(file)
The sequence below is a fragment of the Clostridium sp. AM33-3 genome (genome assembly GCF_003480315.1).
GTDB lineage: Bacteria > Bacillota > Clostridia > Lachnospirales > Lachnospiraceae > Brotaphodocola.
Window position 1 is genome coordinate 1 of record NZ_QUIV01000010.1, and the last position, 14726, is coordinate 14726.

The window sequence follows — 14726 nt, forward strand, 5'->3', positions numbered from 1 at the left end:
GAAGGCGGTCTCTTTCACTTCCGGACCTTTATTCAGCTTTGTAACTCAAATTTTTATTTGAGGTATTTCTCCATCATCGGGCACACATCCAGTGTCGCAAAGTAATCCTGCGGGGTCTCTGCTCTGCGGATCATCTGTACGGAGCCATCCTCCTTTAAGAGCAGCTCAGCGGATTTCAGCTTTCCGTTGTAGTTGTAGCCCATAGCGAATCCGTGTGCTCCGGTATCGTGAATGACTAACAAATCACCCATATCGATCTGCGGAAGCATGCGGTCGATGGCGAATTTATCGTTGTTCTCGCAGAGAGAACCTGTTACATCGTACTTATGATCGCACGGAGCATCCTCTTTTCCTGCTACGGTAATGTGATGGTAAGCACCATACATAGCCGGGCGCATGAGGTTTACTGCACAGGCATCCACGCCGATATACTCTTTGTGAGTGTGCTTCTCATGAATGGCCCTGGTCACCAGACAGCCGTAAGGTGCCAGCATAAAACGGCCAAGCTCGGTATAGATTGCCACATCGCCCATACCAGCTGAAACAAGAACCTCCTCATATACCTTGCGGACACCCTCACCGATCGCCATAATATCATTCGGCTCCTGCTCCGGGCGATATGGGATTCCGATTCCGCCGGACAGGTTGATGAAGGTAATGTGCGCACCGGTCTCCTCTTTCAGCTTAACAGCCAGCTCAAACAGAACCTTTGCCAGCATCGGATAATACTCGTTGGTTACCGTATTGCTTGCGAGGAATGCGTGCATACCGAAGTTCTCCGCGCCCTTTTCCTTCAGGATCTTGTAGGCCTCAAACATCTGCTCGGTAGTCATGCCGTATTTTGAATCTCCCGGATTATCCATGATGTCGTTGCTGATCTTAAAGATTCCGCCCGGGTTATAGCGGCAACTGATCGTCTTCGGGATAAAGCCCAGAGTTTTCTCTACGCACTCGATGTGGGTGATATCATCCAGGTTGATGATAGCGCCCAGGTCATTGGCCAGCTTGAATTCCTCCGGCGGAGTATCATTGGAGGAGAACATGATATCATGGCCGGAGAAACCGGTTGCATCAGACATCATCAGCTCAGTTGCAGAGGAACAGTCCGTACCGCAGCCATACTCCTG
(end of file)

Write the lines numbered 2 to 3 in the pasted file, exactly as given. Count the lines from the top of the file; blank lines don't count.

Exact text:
GTDB lineage: Bacteria > Bacillota > Clostridia > Lachnospirales > Lachnospiraceae > Brotaphodocola.
Window position 1 is genome coordinate 1 of record NZ_QUIV01000010.1, and the last position, 14726, is coordinate 14726.